The possible overturn of Roe v. Wade should surprise no one. Marginalized women have been sounding the alarm for decades

Updated 1034 GMT (1834 HKT) May 12, 2022

Pamela Shifman is President of the Democracy Alliance, and the founder of Shake the Table, a new organization bridging philanthropy with movements for racial, gender and economic justice. The views expressed in this commentary belong solely to the author. Read more from As Equals. For information about how the series is funded and more, check out our FAQs.

(CNN)The leaked draft ruling of the US Supreme Court to reverse Roe versus Wade -- the landmark 1973 judgment that ruled it unconstitutional to restrict the right to have an abortion -- was devastating but not surprising. Nor was the news on Wednesday that the Senate voted down a key bill that would have preserved abortion access across the US. Grassroots feminist organizations, especially those led by women of color, Indigenous women and other historically marginalized communities, have been warning us of this day for decades.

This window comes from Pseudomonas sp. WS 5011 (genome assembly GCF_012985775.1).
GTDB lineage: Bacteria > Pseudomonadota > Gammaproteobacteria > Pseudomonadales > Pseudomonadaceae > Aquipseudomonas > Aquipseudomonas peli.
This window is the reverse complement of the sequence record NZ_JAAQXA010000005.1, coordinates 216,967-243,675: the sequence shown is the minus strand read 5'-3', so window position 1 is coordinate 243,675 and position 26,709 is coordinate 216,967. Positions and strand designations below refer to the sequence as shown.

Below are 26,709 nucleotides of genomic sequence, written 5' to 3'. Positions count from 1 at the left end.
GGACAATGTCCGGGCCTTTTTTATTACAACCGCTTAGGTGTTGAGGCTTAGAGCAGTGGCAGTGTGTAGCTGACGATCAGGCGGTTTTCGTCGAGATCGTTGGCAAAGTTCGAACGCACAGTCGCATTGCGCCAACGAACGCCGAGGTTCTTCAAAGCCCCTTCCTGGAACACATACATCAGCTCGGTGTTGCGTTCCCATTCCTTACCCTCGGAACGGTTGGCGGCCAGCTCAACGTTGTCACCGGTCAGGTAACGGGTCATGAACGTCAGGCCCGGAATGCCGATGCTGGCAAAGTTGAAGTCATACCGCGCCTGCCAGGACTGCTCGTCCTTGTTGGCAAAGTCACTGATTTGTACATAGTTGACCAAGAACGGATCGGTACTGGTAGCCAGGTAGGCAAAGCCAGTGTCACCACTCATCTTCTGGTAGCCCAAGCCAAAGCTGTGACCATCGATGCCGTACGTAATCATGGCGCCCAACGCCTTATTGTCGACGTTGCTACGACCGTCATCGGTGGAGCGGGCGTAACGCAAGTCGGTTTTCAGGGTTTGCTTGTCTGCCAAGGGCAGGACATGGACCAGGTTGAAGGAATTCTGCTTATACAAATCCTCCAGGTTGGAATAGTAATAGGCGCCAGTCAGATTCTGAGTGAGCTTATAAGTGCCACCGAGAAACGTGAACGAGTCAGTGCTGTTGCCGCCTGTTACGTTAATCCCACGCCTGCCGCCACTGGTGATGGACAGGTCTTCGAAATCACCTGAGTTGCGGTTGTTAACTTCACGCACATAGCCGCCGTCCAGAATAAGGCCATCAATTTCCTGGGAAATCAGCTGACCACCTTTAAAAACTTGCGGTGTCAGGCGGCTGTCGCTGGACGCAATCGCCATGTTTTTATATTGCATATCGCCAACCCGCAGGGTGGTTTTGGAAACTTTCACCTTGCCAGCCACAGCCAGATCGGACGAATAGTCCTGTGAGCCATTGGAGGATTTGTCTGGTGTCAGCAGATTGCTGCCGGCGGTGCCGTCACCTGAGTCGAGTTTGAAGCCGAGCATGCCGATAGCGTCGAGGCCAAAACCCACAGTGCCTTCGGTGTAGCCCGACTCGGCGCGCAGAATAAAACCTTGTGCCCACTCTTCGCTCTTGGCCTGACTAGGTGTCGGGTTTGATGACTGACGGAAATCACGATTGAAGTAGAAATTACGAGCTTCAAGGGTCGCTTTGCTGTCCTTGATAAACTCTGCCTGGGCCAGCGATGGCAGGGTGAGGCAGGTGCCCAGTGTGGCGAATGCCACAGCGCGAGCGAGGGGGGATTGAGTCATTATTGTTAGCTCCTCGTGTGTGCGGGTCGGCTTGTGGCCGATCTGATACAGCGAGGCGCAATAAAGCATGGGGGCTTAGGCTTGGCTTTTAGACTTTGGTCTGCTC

Soon after the news broke, Laurie Bertram Roberts of the Yellowhammer Fund, an Alabama-based non-profit that offers support for women who have abortions, was quoted by NBC as saying: "We've been planning for this possibility for several years...This isn't a new threat, but it's a larger threat."
Despite their sizes, the organizations these individuals represented played outsized roles in protecting democracy and human rights for us all, yet their effectiveness -- and ability to safeguard the hard-earned wins -- has been limited by a dire shortage in funding.